W3C home > Mailing lists > Public > www-style@w3.org > August 2005

Re: Conclusion for :read-only and :read-write?

From: Matthew Raymond <mattraymond@earthlink.net>
Date: Thu, 11 Aug 2005 17:14:50 -0400
Message-ID: <42FBBFCA.2000404@earthlink.net>
To: Daniel Glazman <daniel.glazman@disruptive-innovations.com>
CC: www-style@w3.org

Daniel Glazman wrote:
> Matthew Raymond wrote:
>>   I do not find your use of sarcasm and a logical fallacy involving
>>your level of experience very persuasive.
> Well, I did not find your affirmation that a browser should not be
> the basis for an editor very useful - nor polite - either. Most
> of current wysiwyg editors use as editing layout engine a modified
> extended browser, just because they have to. In particular, the editor
> I am implementing is based on Gecko. Not taking under consideration
> that editors are browser-based can only lead to failure since tools will
> not be editing able to implement the spec. Again, my option 3 was there
> only to list all options, but is NOT realistic in a wysiwyg editor.

   I don't understand what you are trying to say here. How is
implementing :read-only and :read-write in a manner consistent with
markup language semantics any different than the implementation of
:enabled and :disabled? Furthermore, why would you want such a
difference in an HTML editor? (The only reason I can come up with is
that you might have styling for the webpage that causes confusion when
combined with the styling used by your HTML editor to allow easier
editing.) Granted, you do want styling for stuff like |contenteditable|,
but it seems to me that a pure mechanism for editor-specific styling
makes more sense.

> Speaking of read-only, it's not my person who ignores what read-only and
> read-write means in the context of XForms for W3C, but XFoms that
> ignored the very first implementation of read-write/read-only in 
> Microsoft Internet Explorer about SEVEN years ago. That's called
> contenteditable, and it's not my fault if W3C groups always try to
> reinvent the wheel these days. Read-write and read-only are keywords
> full of semantics, and designing them only with forms in mind is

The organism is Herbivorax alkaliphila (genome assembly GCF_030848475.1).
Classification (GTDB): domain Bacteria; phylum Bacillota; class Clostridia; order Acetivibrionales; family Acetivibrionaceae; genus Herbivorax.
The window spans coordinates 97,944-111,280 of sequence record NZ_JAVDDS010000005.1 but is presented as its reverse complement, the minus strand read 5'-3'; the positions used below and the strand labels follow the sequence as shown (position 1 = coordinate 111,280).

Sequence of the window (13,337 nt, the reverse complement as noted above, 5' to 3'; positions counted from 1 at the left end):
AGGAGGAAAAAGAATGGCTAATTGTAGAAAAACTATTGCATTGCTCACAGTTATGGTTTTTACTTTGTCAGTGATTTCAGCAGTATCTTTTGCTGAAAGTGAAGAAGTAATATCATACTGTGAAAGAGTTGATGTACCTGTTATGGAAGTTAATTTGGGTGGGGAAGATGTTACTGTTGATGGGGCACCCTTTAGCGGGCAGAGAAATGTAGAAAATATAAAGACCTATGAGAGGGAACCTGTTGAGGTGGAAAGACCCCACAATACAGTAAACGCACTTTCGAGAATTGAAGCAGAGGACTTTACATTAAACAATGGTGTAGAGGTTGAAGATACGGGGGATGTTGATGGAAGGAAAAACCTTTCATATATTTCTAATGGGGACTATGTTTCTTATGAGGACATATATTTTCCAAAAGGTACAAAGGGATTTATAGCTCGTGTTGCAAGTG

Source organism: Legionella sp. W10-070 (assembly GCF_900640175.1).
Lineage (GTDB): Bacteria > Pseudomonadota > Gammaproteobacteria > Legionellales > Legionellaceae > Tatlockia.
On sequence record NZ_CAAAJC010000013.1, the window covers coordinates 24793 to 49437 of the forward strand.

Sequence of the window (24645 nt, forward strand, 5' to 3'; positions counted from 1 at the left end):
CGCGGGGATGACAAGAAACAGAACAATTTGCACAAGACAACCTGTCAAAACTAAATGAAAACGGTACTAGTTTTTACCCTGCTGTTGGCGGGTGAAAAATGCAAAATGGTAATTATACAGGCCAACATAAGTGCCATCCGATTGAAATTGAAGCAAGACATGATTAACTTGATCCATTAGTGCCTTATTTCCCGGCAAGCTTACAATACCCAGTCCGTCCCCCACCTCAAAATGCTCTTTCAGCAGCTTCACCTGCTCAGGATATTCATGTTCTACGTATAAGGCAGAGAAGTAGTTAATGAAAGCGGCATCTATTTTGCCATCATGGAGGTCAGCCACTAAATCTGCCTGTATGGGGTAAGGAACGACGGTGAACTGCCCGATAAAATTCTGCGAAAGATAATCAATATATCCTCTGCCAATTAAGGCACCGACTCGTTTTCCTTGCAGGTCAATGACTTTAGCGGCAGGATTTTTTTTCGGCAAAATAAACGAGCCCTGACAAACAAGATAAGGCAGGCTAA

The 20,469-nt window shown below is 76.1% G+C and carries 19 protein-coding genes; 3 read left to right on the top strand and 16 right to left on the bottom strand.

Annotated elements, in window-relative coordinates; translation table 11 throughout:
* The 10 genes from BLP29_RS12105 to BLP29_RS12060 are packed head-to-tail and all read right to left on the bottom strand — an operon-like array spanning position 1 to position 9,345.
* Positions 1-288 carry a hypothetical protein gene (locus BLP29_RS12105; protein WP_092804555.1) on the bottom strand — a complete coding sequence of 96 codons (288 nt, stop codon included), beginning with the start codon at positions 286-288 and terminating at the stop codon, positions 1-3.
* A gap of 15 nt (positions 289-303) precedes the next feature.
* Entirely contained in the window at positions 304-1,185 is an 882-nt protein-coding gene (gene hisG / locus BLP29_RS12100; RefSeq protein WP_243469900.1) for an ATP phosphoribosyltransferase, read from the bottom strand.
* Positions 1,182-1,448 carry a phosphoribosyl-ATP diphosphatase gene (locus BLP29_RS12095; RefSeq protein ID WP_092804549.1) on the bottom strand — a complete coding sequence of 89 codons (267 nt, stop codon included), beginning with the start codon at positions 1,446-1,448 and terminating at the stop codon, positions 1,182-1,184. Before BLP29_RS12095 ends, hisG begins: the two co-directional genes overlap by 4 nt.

> pointless.

   Look here:


   The only place where Microsoft even uses the term "read/write" is in
specifying whether you can set .contentEditable in JScript or not. Under
no circumstances does it define content with |contenteditable=false| as
"read-only". Furthermore, I tested IE6, and it does not appear to have
ANY support for :read-only and :read-write, and I can't find them on the
MSDN site. The contenteditable attribute fits your "read-write"
definition only because you're using the CSS3-UI definition.

   Microsoft isn't defining :read-only and :read-write as matching
|contenteditable|. You and CSS3-UI are.

> Now, this said, do what you want. I have this feeling - and a few others
> have it too - that contenteditable is much more important than the state
> of forms elements, that web application builders are going to use it
> more and more everyday. If read-write and read-only are designed so they
> are not living well with it, we'll have to come up with something else.
> Eh.

   I've suggested alternatives, and you have yet to comment on them.
Specifically, I suggested the more appropriate pseudo-class name
"editable". I fail to see why there's such a pressing need to use the
current CSS3-UI definitions when :read-only and :read-write have yet to
be implemented in IE, Firefox and Opera. (I suspect Safari hasn't
implemented it either. I can't find anything on the web about it.)
Received on Thursday, 11 August 2005 21:14:58 UTC

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